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Quality analysis of operative reports and referral data for appendiceal neoplasms with peritoneal dissemination

Published:November 13, 2020DOI:https://doi.org/10.1016/j.surg.2020.10.001

      Abstract

      Background

      Peritoneal metastasis from appendiceal neoplasms is a rare disease usually found unexpectedly and is associated with deficits in quality reporting of findings.

      Methods

      Retrospective review of our appendiceal peritoneal metastases carcinomatosis database evaluating quality of index operative and pathology reports. Operative report quality was graded by 2 standards; general quality, based on Royal College of Surgeons quality metrics and peritoneal metastases assessment. Pathology report quality was assessed by the accuracy of diagnosis.

      Results

      Three hundred and seventy-five index operative reports and 490 outside pathology reports were reviewed. General quality of the index operative reports was excellent, with nearly 80% of reports encompassing all the Royal College of Surgeons quality metrics. Peritoneal metastases assessment was poor. Forty-four percent of the reports performed no peritoneal evaluation, while 48.3% only involved partial peritoneal evaluation. Only 7.7% of the reports performed a complete evaluation. Of the pathology reports, 48.4% had discrepancies with final pathologic findings. Low-grade disease and high-grade disease were misdiagnosed 36.06% and 62.7% of the time, respectively. Discordant treatment occurred in 15.3% and 30.0% of cases for misdiagnosed low-grade and high-grade disease, respectively. Incomplete cytoreduction was attempted in nearly a third of referral cases, which was associated with a significantly increased risk for ultimate incomplete cytoreduction with an odds ratio of 4.72.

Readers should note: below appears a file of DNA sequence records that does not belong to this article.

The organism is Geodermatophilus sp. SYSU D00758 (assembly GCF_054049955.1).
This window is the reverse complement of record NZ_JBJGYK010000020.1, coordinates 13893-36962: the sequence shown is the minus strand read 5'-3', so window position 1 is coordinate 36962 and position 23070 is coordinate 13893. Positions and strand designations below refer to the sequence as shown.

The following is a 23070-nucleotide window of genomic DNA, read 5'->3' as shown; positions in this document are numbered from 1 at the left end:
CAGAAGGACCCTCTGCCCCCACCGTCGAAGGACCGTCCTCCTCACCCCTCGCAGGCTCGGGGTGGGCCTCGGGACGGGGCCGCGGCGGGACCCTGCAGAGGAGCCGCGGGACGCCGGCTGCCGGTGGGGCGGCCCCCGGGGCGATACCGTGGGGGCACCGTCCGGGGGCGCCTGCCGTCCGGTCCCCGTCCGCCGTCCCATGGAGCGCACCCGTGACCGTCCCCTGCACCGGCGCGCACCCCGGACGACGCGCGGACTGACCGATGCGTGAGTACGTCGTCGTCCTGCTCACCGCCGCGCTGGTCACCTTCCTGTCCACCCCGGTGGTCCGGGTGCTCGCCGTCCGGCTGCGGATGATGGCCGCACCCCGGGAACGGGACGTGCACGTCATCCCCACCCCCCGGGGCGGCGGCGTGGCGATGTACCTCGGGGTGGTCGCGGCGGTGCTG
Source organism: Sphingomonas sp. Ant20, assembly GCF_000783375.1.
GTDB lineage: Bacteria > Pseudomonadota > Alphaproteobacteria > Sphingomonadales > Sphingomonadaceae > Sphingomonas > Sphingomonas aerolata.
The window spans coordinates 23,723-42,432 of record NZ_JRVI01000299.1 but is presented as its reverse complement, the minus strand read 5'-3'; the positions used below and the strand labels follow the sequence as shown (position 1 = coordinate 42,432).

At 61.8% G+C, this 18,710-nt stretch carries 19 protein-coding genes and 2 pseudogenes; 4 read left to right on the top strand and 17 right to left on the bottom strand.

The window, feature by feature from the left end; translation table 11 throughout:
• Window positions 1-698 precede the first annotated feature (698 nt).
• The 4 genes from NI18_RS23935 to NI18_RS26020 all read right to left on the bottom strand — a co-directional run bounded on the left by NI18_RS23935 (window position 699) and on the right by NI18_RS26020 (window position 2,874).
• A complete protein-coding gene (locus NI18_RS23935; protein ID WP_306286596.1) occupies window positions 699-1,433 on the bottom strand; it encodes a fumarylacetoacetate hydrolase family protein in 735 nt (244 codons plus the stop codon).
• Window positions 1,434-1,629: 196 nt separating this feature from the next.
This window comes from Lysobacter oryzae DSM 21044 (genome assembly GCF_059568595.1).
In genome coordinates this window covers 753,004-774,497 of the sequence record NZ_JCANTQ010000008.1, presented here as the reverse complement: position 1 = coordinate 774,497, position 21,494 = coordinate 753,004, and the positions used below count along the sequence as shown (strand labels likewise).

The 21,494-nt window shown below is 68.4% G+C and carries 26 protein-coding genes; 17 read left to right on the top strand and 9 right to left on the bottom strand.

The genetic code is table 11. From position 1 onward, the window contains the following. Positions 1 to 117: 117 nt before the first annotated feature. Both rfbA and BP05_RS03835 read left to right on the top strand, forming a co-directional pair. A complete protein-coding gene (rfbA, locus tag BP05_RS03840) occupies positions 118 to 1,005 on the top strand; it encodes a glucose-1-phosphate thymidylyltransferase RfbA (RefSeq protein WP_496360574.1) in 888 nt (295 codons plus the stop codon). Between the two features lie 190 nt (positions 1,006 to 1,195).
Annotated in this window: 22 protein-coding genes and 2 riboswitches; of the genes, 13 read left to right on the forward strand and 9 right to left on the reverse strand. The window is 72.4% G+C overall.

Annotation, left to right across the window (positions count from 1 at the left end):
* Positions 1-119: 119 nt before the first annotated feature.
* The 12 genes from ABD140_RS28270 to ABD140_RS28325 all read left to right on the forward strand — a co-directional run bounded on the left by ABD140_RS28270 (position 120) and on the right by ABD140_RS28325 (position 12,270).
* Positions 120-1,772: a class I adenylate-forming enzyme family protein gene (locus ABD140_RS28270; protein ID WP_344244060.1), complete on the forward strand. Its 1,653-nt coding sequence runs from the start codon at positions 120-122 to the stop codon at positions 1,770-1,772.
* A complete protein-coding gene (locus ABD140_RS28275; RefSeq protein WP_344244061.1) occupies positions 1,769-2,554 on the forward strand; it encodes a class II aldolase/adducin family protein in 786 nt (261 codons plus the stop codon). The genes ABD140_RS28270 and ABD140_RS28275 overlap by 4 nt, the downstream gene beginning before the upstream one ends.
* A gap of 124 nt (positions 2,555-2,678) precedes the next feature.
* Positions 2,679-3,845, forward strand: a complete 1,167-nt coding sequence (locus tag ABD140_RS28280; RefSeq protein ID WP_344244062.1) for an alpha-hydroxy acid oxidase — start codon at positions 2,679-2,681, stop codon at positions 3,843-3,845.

Conclusion

      This review finds that referral operative reports’ descriptions of the technical aspects of a procedure is usually complete. However, oncologic parameters and descriptions of peritoneal metastases are frequently incomplete. Further, pathology reports from outside institutions can lead to inappropriate clinical management decisions. We propose a simplified algorithm to assist nonperitoneal surface malignancy surgeons.
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